The CBS Sunday newsmagazine program, 60 Minutes, had an interesting feature last Sunday about contemporary art.
It was a follow up, in a way, of a program it ran 20 years ago on the same topic. In the earlier program, news journalist Morley Safer questioned the value of much of contemporary art.
The abstract paint splashes, renditions of giant soup cans, chrome toilets, sculptures and paintings that were indecipherable, incomprehensible, and inexplicable left Morley questioning the high monetary value placed on the works by dealers, collectors, and galleries. He sought an explanation and, of course, there was none.
For the recent follow-up, he visited one of the largest annual sales events of the contemporary art scene. There he discovered a giant hat, a large tangle of extension cords and hundreds of abstract paint splashes, sculptures and murals that were indecipherable, incomprehensible, and inexplicable.
In the interviews he held, art dealers and collectors commented on the volatility of the art market, the huge number of dollars spent on the works and the willingness of millionaires and billionaires to invest fortunes in contemporary art.
As in the first program there was no rationale provided for the valuation of the pieces, at least not intentionally. However, an art dealer whom he had interviewed in the first piece sought him out and with some delight revealed that a specific work Morley had questioned 20 years ago, when it was valued at tens of thousands of dollars, was now worth hundreds of thousands of dollars.
Perhaps his gleeful statement holds the key. That rationale is enough for the millionaires and billionaires who purchase the works. There is no mention of aesthetic value, artist’s talent or skill, historical context or intent. Indeed, these aficionados scorn those terms and are contemptuous of anyone who dares to use the word “meaning.” These works do not “mean” anything they say.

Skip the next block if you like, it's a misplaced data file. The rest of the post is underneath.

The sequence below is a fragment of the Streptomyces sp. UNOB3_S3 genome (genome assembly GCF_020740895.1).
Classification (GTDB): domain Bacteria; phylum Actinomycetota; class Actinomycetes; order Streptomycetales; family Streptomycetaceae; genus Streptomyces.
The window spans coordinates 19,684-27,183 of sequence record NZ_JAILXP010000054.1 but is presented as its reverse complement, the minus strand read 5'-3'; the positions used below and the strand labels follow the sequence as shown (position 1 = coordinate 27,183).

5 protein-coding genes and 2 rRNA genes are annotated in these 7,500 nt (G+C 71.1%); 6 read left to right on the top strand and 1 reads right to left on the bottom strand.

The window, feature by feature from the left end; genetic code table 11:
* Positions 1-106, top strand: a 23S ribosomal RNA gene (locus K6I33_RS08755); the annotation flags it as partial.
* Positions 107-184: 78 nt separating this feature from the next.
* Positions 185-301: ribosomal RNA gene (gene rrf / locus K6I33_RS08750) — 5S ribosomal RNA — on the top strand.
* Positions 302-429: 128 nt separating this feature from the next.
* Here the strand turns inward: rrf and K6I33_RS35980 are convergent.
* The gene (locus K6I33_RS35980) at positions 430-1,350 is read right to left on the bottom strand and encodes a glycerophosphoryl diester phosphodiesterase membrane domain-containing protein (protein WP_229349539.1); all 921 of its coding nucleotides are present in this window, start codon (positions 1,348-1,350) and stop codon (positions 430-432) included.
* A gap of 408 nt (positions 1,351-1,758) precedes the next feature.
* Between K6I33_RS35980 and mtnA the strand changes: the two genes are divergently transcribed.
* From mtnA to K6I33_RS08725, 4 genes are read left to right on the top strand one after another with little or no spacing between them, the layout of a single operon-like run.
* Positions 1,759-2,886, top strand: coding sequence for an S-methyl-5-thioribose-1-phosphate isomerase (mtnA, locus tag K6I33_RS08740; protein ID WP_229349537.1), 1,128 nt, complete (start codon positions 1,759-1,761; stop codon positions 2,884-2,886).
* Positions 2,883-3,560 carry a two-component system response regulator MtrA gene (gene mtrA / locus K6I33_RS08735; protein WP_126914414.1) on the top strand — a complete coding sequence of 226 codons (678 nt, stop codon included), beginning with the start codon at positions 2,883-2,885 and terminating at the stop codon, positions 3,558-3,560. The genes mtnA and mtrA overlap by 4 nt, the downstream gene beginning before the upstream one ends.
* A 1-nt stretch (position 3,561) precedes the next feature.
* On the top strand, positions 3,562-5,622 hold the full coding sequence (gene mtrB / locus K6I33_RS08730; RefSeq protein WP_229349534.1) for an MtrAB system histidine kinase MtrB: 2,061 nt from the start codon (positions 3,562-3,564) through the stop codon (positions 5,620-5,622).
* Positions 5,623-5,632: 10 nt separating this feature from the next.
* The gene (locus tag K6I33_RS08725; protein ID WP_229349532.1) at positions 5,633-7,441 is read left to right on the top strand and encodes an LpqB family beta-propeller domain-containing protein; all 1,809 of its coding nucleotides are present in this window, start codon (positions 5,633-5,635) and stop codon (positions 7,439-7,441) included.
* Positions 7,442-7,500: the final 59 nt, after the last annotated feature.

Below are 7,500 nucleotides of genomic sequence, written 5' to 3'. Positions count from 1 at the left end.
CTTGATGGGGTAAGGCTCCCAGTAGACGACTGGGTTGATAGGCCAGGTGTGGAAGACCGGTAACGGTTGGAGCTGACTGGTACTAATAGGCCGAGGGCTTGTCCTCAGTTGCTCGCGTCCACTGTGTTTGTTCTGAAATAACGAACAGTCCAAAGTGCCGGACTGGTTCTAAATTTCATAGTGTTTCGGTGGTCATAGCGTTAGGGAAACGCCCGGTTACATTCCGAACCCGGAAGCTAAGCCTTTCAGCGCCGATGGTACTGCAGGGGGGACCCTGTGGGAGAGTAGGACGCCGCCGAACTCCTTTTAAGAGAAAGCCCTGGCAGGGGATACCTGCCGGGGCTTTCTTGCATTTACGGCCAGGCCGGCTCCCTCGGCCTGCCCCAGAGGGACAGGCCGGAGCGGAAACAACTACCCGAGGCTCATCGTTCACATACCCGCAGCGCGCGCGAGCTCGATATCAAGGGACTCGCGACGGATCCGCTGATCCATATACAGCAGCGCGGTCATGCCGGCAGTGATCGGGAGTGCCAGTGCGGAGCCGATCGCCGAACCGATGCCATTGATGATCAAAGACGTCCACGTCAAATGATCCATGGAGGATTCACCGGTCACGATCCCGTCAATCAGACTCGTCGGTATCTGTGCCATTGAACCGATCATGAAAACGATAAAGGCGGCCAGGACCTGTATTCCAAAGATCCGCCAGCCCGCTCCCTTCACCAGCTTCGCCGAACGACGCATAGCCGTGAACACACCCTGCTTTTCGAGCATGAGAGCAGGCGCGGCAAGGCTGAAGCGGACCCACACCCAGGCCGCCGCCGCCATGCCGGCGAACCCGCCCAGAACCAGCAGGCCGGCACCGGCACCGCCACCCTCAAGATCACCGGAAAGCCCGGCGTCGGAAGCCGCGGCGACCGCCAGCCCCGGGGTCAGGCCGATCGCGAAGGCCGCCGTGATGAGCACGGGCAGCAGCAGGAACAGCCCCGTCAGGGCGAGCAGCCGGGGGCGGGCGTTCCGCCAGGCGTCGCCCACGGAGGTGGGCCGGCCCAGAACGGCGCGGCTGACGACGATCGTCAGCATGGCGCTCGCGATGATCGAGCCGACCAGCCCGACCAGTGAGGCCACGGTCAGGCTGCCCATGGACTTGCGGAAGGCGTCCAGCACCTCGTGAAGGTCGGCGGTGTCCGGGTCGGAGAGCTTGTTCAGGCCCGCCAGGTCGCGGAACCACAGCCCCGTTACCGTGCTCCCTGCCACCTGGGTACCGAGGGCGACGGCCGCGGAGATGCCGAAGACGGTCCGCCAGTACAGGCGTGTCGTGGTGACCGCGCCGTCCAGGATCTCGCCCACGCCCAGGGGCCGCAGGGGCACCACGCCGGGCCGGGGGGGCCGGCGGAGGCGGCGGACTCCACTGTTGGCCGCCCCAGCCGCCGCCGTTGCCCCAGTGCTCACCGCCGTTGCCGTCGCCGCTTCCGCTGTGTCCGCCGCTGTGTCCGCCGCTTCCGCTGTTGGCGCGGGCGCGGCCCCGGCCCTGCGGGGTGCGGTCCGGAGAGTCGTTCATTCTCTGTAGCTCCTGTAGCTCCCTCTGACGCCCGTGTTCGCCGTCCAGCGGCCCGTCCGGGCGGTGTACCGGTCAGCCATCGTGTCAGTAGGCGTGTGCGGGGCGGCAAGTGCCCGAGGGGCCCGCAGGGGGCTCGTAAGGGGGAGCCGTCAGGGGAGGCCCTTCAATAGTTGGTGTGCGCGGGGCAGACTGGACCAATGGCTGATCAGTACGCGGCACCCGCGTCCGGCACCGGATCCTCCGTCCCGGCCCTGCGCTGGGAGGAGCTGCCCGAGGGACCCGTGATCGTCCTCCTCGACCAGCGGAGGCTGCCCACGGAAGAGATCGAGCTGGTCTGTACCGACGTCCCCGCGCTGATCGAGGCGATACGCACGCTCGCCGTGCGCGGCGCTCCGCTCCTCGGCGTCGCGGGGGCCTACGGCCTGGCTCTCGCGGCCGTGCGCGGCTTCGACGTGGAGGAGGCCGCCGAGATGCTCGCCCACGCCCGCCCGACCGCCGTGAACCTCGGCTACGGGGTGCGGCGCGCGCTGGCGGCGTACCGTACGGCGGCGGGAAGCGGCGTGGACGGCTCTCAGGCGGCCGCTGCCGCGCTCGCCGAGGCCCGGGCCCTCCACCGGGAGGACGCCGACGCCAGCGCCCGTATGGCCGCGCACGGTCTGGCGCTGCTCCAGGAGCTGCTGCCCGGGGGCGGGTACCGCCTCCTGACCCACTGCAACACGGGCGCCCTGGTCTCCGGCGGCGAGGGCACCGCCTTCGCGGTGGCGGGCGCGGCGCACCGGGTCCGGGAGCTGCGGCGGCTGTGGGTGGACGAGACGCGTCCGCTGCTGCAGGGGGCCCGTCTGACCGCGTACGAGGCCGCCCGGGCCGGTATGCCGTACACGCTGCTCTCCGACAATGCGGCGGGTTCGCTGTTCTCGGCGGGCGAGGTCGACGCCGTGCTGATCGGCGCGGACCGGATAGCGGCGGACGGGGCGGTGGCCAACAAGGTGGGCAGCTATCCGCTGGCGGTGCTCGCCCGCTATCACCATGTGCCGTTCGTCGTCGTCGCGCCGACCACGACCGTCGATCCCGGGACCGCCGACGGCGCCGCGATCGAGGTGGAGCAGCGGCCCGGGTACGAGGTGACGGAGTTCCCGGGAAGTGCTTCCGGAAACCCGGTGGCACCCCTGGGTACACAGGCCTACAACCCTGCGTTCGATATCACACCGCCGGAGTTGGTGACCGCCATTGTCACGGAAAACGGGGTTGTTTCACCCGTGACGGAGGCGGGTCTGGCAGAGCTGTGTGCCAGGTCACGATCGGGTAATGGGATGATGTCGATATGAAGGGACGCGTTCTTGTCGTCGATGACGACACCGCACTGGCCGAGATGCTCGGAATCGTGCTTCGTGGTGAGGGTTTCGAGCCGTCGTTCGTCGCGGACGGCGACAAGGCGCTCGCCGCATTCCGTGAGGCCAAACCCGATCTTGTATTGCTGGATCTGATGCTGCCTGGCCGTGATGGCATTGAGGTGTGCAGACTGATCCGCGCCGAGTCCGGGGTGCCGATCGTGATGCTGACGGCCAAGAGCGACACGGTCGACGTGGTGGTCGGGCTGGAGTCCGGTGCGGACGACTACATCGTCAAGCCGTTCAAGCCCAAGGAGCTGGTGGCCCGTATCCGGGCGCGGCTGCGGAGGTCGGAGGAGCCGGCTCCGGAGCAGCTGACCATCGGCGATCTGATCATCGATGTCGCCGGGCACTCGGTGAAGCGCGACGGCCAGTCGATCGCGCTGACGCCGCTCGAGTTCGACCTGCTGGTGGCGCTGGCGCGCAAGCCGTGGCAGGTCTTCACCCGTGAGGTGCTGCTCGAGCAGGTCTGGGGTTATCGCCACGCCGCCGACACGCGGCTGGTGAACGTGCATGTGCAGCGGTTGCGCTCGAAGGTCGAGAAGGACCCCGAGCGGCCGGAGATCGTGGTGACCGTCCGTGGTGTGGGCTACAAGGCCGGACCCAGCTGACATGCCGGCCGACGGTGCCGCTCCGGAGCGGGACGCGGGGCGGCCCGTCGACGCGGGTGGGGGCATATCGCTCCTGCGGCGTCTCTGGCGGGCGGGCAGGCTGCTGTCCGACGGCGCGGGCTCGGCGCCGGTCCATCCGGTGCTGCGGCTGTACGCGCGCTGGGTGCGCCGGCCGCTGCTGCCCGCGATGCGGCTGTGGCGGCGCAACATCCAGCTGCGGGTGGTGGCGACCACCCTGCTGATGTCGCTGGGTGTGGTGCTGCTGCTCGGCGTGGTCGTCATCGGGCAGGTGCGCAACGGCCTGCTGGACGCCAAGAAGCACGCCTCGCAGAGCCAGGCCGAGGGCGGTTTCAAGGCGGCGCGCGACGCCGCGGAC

Instead the dealers and collectors use terms like audacious, delightful, astonishing, bold, courageous, pugnacious, mesmerizing; no terms are used that places value on the works or places them in a specific context of human experience.
Listening to a dealer trying to sell a million dollar abstract mural to the daughter of a Russian billionaire was a hoot.
His slick babblegaff made loquacious wine connoisseurs look like tongue-tied hillbillies. Contemporary art, it turns out, is the perfect vehicle for the elite rich. Expensive cars, jewellery, mansions and yachts no longer sufficiently separate the merely affluent from the mega rich.
In contemporary art, they have the ultimate basis for the favourite expression of the grossly wealthy: “If you have to ask, you can’t afford it.”
It is a commodity that only they have the resources to acquire and so they trade it back and forth between themselves, tacitly agreeing to increase its value as time passes.
Since they have decided that it is worth millions and, since it has no intrinsic value, and there are no external, independent measures of its worth, they can ignore the inquisitive naysayers like Morley Safer and the rest of us.
After all, the super rich only care what the other super rich think of them and, like contemporary art, it only takes money to have attached to your name words like “bold,” “audacious,” and “delightful.”
As for “meaning,” well, if you are only interested in things that have meaning, you are obviously neither super rich, nor astonishing, nor mesmerizing.
– Jim Holtz is WEEKENDER columnist and a former reporter for the Grand Forks Gazette.